Day One, Friday The 13th
Today is Friday the 13th and I will consider this the first official “coronavirus” day off from school, day one of many days off — from school, from regularly scheduled arts and sports programs, from travel, from public gatherings, concerts, places of worship, the list goes on. For many reasons, and one I can name in particular, I first became intuitively aware of, and personally involved in how serious the virus would be upon my family’s return to Worcester from Miami during February school vacation. It is not like me to watch the news daily, but I could not avoid the snippets of alarming information concerning the virus: foreign travel bans, quarantines, then an email from my son’s college. The email was not alarmist, but firm in its commitment to cancel study abroad programs and warning students who chose to travel abroad during spring break, that they may be asked to stay away from campus for an extra week.
Flash forward just two weeks and the news is devastating. During this past week, our governor declared a state of emergency, the NCAA decided to host March Madness without an audience,( shocking,) then within days, canceled (unfathomable). And the NBA paused its season indefinitely. Locally during the past week the emails from my son’s college went from the possibility of remote learning for the week following spring break to completely shut down for the rest of the semester. The large school district where I teach proceeded with caution, sending the first email to faculty on Wednesday, followed up with a phone to parents urging them to ‘ignore the rumors that school was closed and to please send kids to school.’ Within 24 hours school was canceled for cleaning, and shortly thereafter, the decision was made to stay home, for weeks!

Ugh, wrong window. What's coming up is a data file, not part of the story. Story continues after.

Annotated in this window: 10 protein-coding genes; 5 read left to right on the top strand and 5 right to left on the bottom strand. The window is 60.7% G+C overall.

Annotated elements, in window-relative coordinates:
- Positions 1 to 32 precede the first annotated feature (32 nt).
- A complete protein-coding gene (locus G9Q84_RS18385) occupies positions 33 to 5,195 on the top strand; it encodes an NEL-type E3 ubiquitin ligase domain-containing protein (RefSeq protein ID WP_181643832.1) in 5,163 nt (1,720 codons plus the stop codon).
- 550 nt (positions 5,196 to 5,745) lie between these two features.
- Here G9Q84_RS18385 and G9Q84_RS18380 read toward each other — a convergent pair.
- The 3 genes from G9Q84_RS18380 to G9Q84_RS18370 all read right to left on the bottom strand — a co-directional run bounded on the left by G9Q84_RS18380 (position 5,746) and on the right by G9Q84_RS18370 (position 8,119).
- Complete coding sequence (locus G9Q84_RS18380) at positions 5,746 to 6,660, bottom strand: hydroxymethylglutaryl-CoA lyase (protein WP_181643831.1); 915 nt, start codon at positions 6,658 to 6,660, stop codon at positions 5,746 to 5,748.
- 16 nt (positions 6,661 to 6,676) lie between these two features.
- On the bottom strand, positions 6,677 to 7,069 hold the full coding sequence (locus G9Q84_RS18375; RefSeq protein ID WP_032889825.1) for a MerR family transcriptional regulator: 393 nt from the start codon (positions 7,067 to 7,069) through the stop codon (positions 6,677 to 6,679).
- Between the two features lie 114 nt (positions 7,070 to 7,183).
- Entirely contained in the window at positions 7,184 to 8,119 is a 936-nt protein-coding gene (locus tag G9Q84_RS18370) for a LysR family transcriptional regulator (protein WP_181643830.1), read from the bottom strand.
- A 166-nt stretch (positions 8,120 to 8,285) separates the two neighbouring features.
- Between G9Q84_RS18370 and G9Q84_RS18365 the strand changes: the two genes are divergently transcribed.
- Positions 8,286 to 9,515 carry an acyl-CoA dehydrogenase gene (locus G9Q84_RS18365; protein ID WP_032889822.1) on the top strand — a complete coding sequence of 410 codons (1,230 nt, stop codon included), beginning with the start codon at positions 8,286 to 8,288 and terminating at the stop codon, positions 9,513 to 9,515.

So many questions…How will our school district continue to provide our impoverished students a nutritious breakfast and lunch? How will their already struggling parents continue to work and pay rent? How can we engage in online learning when many of our students do not have a computer or access to internet? For my college son and his freshmen friends, I ask, what do millions of intelligent, inspired young people do when their long imagined, anticipated college experience is cut short by a pandemic? For my younger boys at home, I wonder if they will adhere to a sensible schedule imposed by their teacher mom? For all of us, I pray we can settle down with grace and without panic.